For nearly half a century, the lives,
security and future of countless individuals across the globe have depended on United
Nations peacekeeping efforts, and on the peacekeepers participating in them.
Today, we express our gratitude to all
those who have served the United Nations in the cause of peace. Over 750 000 men and women
have served in UN peacekeeping operations. More than 1500 have lost their lives; many more
have been wounded. This solemn meeting of the Security Council is held in tribute to their
service and sacrifice.
Today, the Council is establishing the
Dag Hammarskj÷ld Medal in recognition and commemoration of those who have lost their life
as a result of service in peacekeeping operations under the operational control and
authority of the United Nations. The medal is named after Dag Hammarskj÷ld, the second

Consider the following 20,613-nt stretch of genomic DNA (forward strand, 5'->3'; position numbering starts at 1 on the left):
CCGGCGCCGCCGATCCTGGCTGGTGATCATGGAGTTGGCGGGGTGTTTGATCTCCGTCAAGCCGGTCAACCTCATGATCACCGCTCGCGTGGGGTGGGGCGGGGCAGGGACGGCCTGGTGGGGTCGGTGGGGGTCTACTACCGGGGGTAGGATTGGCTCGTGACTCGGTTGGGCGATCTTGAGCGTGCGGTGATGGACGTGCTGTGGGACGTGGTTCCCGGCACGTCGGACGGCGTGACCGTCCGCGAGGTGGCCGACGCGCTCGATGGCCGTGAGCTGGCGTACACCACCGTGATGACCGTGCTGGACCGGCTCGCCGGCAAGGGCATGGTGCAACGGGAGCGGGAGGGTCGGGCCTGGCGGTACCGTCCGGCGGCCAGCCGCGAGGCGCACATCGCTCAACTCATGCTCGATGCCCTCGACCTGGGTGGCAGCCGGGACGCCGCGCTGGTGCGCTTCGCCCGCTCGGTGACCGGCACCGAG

Secretary-General of this organisation, who greatly contributed to the development of the
concept of peacekeeping operations, whose own commitment to the cause of peacekeeping was
unwavering, and who lost his life while on mission to one of the many countries in which
the United Nations has tried to build peace.
As we honour those who have died in
United Nations peacekeeping operations, we must never forget our responsibility as members
of the Security Council towards those participating in the operations whose mandates we
establish. The Security Council must continue to ensure the proper discharge of its
mandates and take every possible measure to enhance the safety and security of all those
serving the United Nations in conflict situations. This we owe those men and women who are
prepared to risk their lives for peace.
Dag Hammarskj÷ld once wrote that
"no life was more satisfying than one of selfless service to your country - or
humanity. This service required a sacrifice of all personal interests, but likewise the
courage to stand up unflinchingly for your convictions." His life and death are
perhaps a fitting symbol of what we honour today: commitment, service and sacrifice.